Renowned Australian physiotherapist Jenny Pynt wrote an interesting article recently on the Varier Furniture Blog entitled “Standing desks need a standing support.” With all the recent interest in standing to work these days she discusses some of the pitfalls of simply standing all day and how it can be bad for you.
Why prolonged standing is bad
If you simply decide to stand all day instead of sitting you may quickly find that you are replacing one set of problems with another. Standing for long periods is often associated with back and lower limb pain. This is a result of the build up of the load placed on the same muscles for prolonged periods.
Not only that excessive standing affects blood circulation and causes pooling of blood in the lower legs. The outcome of this is swollen legs.
The problem with just standing is the lack of support leaving your body with far too much to do.
Why you need support when standing
When you’ve been standing for a long time it’s usually a great relief to be able to sit down as it takes the pressure of those over stressed limbs. It’s not that standing to work is a bad thing it’s just that your body needs some support and variation of movement.
Leading seat designer Peter Opsvik has spent over 35 years designing innovative seating. In the early 1980s he came up with the concept of the Balans Supporter as a result of observing people standing at work. He realized that what was needed was something people could use as a perch to support themselves while standing. It allowed the user to adopt many different positions and so gain both movement and support.
Unfortunately the Supporter was never released as a commercial product which is a shame because in many respects it would have been a great accessory for standing workers.
Luckily there is a solution to this problem that is readily available.
How a Move stool makes the perfect support
Varier’s Move stool is a cleverly designed seat that acts both as a chair and a perch. It has a huge range of height adjustment making it suitable for sitting and perching.
Perching is an alternative way of working where you are neither sitting nor standing. Instead you are supporting your body in a very healthy open posture. It’s similar to using a tall bar stool without the drink of course!
One of the things that make it unique is its convex dish shaped curved base. It’s designed to used at an angle rather than upright. This makes it perfect for perching at a standing desk. The triangular shaped seat forms a natural resting place for your buttocks making it very stable in use.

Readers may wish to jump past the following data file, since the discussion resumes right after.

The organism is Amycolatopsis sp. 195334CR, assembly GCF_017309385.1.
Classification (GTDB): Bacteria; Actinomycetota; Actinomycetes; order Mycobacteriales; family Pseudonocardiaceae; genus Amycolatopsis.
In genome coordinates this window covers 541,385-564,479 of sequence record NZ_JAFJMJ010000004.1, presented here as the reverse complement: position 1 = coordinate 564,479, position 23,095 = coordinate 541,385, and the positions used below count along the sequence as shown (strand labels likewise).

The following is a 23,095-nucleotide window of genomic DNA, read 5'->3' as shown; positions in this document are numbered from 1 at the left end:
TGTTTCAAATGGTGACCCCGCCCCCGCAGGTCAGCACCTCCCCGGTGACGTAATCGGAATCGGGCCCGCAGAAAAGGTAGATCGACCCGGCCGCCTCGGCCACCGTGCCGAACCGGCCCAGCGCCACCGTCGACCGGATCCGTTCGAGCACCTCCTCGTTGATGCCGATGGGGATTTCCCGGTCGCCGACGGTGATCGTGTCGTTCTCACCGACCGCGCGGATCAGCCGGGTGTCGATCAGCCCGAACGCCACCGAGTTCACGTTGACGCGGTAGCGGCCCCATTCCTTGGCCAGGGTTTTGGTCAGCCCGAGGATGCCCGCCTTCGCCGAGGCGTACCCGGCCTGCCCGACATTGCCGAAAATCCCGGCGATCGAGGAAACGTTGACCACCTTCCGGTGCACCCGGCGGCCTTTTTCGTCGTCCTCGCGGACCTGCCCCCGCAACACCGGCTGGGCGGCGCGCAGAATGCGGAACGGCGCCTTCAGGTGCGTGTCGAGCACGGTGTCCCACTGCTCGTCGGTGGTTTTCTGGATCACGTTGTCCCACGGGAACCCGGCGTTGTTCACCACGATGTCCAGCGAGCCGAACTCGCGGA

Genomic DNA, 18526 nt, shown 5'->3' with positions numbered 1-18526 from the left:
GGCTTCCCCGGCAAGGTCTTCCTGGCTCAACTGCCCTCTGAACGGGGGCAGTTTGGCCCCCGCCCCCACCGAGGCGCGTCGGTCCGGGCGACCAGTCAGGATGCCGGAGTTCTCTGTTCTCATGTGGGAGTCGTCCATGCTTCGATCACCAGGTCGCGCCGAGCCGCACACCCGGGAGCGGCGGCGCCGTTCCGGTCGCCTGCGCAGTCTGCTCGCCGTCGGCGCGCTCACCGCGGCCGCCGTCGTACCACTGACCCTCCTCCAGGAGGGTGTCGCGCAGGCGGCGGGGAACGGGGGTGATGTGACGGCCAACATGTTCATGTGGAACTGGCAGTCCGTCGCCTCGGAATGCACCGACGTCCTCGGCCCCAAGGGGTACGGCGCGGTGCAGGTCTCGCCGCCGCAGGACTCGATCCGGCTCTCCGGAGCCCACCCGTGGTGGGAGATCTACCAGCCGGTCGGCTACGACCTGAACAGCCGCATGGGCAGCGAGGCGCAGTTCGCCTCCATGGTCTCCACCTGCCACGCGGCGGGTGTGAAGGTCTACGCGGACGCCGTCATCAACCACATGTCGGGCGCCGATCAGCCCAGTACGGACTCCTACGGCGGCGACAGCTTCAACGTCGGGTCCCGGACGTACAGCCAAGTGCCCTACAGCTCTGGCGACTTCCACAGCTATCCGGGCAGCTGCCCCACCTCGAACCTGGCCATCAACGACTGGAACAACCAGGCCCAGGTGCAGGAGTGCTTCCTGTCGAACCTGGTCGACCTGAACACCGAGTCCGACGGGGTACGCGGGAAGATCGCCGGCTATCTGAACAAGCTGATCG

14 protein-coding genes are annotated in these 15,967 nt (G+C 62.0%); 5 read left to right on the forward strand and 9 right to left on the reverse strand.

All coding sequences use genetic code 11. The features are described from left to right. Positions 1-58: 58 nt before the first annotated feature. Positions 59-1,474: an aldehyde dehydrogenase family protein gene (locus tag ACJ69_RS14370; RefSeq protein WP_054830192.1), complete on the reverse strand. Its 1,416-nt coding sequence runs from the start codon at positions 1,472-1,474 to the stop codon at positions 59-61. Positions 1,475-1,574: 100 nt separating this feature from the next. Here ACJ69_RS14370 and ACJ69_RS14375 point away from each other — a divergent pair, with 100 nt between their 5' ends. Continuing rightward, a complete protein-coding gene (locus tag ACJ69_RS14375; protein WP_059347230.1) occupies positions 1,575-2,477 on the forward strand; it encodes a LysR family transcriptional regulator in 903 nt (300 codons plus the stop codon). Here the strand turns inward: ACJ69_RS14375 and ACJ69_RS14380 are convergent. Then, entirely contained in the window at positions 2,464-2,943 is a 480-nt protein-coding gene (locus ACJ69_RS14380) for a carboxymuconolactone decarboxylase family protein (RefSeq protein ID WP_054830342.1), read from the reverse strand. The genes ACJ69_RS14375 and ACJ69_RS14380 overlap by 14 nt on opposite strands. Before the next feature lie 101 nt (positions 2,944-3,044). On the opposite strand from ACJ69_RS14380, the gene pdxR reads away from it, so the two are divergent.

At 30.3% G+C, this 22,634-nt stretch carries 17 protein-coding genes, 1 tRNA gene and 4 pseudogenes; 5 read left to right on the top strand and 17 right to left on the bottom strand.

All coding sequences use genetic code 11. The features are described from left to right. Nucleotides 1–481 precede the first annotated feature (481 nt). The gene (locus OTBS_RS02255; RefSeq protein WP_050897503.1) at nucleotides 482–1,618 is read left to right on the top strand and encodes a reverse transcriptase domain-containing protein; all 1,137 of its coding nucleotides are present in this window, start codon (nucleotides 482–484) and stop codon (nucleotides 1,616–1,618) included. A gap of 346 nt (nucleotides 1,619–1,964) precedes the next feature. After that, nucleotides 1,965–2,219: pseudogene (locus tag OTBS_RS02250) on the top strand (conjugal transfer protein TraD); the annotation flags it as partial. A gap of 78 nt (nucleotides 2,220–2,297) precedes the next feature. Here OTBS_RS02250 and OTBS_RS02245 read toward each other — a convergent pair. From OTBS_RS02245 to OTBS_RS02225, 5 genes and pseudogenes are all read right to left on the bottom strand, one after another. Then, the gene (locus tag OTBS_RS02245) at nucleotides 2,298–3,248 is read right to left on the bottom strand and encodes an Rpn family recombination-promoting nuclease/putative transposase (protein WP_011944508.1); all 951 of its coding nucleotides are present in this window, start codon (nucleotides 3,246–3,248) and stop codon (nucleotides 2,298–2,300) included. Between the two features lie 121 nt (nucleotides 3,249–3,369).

And when you need to move to reach something on your desk the curved base rolls along as you move. It remains very stable and the great thing is it encourages movement providing stimulation of the spinal and abdominal muscles. So the problem of muscle inactivity is taken care of as you work.
Another key difference between the Move and a conventional office chair is your legs and feet remain in contact with the floor.
With a chair at extended height your lower legs and feet are left hanging in the air. This places pressure on the thighs and restricts the blood vessels resulting in swelling and decreased blood supply.
The reason the Move succeeds when working at a standing desk is that it encourages movement. Even so some unsupported standing is beneficial.
When standing is a good idea
As already pointed out excessive standing is a bad idea. However standing unsupported for short periods is good because it relieves pressure building up on your trunk. Additionally if you make small movements when standing this helps to keep your body healthy.
Putting it all together
Let’s quickly summarize the key points we’ve covered here:
- Prolonged standing places undue stress on your body
- Supported standing allows relief for overstressed muscles and limbs
- A Move stool is great for working at a raised work surface
- Some unsupported standing is good as it relieves pressure on the trunk
Want more background on the Standing Support? Go to the Resources page. You can find links to Jenny Pynt’s full article on the need for support when using a standing desk, more detail on the Varier Move stool, Peter Opsvik’s book “Rethinking Sitting” and other interesting links.